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Published by: Andrew Speedy on Mar 20, 2011
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Rural Development in Malaysia
Assoc Prof Dr Ibrahim Ngah,Department of Urban and Regional Planning,Faculty of Built of Environment,Universiti Teknologi Malaysia,81310 SkudaiJohorINTRODUCTION
Since Malaysia became independent from British rule in 1957, rural development hasalways been considered important in the agenda of national development. Manystrategies and programmes were introduced to promote the well-being of rural peopleranging from development of the agriculture sector, rural industrialisation, resettlementschemes, provision of public facilities and infrastructure to human and communitydevelopment. Rural development can be seen as a process of change carried outdeliberately for the betterment of rural people. The process of change is continuous, andits essentially interventionist aims are to achieve certain goals or to solve problems of therural areas. As a process of induced change led by the state, rural development activitiescovered elements such as planning, implementation, monitoring and involved multi-disciplinary actors, such as state agencies, the private sector, NGOs and the generalpublic. Due to the nature of rural development activities with overriding stateinterventions, rural development in Malaysia tended to be viewed as synonymous withthe state rural development strategies and programmes aimed at solving problems facing
Paper published in Malaysia’s Economy, Past, Present & Future, Ch. 2, ed. Ishak Yussof (2009), KualaLumpur: Malaysian Strategic Research Centre.
2rural sectors such as poverty, low productivity, low income, lack of proper and adequaterural infrastructures and the rural-urban disparity that existed prior to independence.During the decades after independence, much effort and many resources were spent toimprove the well-being of rural people ranging from development of infrastructure andfacilities, modernisation of rural sectors through the use of modern techniques of production, agriculture support services, integrated area development and institutionaldevelopment. An assessment of the success and shortfall of implementation andoutcomes has been widely discussed and debated by researchers and practitioners in thefield. The discourses on rural development tended to fall within the theoreticalframework of development economics, focusing on the dichotomy betweenmodernisation theory and technocratic approach on one hand and reformist and politicaleconomy on the other. The approach to rural development appeared to be problemoriented and focused on the basic needs of the poor sections of the community. Theextent of rural development in the future is expected to look into the potential andstrength of our rich rural heritage and to venture into the future guided by rural vision.This chapter will provide an overview of rural development activities in Malaysia sinceindependence; it will examine the progress achieved by looking into some socialeconomic development indicators of rural areas and highlight the issues and challengesfacing rural development in achieving Vision 2020. The last part presents somesuggestions about possible future directions and new dimensions of rural development.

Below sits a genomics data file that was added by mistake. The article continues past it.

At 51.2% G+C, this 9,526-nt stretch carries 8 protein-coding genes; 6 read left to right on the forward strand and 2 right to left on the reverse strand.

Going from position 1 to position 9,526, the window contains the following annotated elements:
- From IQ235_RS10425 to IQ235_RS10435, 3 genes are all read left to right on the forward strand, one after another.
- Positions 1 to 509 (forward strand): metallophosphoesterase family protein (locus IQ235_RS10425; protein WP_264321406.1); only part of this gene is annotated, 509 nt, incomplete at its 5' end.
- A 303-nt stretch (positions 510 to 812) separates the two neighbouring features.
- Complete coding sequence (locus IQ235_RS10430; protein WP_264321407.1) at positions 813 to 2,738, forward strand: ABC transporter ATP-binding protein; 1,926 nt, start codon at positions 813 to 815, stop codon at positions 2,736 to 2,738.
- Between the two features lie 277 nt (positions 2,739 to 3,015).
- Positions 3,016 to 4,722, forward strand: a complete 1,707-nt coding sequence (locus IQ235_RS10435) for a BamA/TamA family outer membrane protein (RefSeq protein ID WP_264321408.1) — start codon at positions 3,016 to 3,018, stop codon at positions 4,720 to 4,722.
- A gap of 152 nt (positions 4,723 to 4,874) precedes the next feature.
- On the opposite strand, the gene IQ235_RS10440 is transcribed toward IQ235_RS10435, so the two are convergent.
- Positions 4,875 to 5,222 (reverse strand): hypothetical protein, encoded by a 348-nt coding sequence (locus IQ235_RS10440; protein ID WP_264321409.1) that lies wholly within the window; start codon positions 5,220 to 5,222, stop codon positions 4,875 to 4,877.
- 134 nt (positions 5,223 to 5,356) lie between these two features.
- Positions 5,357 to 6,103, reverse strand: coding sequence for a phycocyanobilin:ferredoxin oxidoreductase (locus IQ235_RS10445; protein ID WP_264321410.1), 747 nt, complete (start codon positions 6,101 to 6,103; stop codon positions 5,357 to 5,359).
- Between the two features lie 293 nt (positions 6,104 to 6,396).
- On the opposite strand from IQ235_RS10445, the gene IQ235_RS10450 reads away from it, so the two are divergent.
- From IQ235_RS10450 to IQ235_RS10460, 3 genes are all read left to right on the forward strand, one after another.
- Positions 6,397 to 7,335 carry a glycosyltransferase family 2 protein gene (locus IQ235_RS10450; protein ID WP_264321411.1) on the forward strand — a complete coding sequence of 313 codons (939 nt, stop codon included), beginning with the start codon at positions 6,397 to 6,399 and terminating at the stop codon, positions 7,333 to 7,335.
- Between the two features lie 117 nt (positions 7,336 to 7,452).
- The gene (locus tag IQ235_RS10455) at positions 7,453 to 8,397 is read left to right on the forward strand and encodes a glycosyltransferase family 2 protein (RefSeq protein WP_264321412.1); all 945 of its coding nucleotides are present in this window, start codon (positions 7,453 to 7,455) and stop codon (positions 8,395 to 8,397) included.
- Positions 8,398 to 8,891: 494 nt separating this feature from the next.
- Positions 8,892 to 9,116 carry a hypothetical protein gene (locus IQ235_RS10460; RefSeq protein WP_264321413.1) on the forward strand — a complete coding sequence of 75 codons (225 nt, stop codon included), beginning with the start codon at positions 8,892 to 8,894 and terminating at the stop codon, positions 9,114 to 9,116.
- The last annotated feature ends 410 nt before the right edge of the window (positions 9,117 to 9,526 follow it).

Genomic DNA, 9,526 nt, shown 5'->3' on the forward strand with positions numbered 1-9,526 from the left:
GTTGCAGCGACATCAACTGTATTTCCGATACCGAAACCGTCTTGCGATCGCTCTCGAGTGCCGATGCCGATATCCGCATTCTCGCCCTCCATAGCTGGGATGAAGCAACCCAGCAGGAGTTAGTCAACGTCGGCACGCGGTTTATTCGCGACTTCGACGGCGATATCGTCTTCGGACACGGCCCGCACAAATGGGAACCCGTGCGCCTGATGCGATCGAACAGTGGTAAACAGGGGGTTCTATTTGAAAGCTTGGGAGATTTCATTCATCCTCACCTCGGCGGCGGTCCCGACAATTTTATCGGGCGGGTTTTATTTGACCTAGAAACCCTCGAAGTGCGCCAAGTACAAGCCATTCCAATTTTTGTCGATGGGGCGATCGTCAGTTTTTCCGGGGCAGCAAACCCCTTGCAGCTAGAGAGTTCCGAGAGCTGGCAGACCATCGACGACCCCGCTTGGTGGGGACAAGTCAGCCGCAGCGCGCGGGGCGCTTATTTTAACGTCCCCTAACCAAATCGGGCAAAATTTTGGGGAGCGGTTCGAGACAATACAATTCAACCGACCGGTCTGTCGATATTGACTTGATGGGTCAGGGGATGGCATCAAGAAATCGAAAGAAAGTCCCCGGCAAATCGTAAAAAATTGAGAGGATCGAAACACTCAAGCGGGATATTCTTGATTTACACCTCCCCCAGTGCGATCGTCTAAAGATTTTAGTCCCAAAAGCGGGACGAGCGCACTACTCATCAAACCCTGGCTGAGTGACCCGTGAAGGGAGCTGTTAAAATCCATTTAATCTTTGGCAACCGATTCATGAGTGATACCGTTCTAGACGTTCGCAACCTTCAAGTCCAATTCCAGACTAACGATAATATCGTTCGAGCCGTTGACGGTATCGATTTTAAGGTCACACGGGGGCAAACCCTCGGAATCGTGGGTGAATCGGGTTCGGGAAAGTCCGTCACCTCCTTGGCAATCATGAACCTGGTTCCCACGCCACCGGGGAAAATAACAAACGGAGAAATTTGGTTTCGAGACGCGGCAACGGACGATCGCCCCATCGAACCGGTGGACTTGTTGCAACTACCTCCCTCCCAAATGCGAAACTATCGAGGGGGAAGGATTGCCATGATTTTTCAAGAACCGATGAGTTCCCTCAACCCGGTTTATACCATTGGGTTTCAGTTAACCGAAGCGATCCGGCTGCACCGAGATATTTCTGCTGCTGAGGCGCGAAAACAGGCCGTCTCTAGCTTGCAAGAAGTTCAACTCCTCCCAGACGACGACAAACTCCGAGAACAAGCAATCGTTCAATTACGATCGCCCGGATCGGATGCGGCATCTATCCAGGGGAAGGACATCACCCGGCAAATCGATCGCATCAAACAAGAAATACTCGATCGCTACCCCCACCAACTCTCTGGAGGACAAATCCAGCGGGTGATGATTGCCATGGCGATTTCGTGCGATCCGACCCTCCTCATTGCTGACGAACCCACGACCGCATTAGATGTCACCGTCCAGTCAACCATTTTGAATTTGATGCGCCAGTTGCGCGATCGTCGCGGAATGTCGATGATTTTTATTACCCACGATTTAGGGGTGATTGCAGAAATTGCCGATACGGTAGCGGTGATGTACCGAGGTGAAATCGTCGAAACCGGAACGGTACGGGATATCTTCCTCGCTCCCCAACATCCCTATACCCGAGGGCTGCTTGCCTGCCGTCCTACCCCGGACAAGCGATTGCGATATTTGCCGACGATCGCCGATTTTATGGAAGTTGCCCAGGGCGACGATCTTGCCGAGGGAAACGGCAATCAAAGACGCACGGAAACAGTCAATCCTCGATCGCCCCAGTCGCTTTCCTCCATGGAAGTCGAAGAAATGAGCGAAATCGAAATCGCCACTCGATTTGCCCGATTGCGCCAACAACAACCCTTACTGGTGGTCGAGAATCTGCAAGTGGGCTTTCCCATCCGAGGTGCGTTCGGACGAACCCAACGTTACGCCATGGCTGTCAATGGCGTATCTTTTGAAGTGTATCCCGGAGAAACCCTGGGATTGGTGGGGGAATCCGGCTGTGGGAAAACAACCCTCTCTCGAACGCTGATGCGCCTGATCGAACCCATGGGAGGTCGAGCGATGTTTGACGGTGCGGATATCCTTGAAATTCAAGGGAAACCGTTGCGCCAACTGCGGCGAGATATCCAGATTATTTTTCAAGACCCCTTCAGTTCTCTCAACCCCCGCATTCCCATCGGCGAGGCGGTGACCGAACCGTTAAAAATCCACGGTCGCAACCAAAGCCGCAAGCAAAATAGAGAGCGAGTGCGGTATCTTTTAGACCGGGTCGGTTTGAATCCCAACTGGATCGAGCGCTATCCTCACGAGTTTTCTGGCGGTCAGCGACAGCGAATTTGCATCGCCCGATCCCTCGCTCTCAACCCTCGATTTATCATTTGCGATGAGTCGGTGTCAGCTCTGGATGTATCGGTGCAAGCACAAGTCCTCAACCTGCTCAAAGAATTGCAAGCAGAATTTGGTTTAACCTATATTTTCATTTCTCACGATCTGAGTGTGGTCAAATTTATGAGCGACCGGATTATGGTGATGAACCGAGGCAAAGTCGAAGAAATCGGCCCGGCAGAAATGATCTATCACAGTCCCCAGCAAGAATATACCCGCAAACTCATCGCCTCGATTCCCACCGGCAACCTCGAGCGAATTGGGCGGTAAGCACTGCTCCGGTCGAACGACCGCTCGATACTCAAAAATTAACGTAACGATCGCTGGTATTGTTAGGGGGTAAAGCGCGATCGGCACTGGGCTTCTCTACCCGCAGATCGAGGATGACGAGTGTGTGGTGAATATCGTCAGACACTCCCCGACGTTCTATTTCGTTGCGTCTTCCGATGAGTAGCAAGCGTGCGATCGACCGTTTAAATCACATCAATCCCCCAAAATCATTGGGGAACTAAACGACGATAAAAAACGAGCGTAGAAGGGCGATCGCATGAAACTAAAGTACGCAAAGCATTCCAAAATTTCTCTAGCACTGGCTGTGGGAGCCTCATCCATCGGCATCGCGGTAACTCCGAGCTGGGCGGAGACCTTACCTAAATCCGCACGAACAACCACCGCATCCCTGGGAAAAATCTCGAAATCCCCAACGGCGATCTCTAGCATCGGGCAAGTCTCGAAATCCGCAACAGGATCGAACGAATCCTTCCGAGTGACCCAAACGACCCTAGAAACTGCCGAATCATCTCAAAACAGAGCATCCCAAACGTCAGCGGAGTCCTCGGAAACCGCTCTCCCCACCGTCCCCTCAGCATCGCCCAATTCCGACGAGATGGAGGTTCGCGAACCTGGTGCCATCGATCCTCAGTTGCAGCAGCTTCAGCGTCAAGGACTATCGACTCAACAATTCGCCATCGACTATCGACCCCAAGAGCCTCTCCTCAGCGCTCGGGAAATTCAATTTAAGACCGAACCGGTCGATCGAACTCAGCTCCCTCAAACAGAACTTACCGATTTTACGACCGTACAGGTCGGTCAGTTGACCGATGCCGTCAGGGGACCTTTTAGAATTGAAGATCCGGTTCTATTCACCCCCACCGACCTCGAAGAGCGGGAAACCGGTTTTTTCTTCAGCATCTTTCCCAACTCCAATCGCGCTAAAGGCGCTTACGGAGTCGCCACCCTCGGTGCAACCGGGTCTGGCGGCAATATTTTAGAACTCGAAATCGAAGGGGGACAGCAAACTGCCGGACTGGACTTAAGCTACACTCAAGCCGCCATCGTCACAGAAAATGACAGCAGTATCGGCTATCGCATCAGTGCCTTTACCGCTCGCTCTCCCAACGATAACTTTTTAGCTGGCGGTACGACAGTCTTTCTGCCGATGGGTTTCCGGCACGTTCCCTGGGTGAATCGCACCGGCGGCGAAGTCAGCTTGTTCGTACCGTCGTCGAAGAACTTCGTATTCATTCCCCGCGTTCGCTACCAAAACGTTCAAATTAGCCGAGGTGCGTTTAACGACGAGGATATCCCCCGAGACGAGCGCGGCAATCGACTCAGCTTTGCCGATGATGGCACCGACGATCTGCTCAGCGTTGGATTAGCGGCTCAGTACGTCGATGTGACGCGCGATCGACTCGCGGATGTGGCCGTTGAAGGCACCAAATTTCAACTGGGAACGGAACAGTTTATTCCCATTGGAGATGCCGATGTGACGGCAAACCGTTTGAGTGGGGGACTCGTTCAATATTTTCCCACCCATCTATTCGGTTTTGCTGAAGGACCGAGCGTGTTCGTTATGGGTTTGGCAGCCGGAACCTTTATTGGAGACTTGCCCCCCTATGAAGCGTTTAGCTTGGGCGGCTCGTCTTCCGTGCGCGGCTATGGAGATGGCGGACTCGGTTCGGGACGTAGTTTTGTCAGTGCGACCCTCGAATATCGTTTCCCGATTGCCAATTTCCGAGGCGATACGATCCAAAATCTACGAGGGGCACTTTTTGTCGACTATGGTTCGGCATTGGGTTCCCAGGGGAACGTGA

Towards the end of British colonialism, the Malaysian economy (Malaya, Sabah andSarawak) consisted of a modern sector, largely owned and controlled by foreign andChinese capitals on one hand, and on the other, traditional sectors engaged by small scalefarmers and other indigenous people. The modern sector was characterised by highcapital investment, market-oriented, high technology and high productivity, whichincluded plantation, production of timber, mining and a mercantile economy. People whowere engaged in the modern sector such as the owners and salaried workers were betteroff, not only due to the relatively higher income received but also were more secure interms of cash flow and access to a better standard of living and quality of life. Thetraditional sector, such as fishing, cultivation of rice, coconut and other food crops werecharacterised by low productivity, low technology, and small-scale. This traditionaleconomy of poverty and chronic deprivation, as termed by Silcock (1963), was generallyneglected during British rule. The policy of the colonial authorities was rather toencourage peasants to continue cultivating rice and to discourage them from leaving theirland or from changing to other crops because of concerns for food security and thebalance of payments. Since rice cultivation was unprofitable, the Malay peasants whocontinued living on rice were kept poor.

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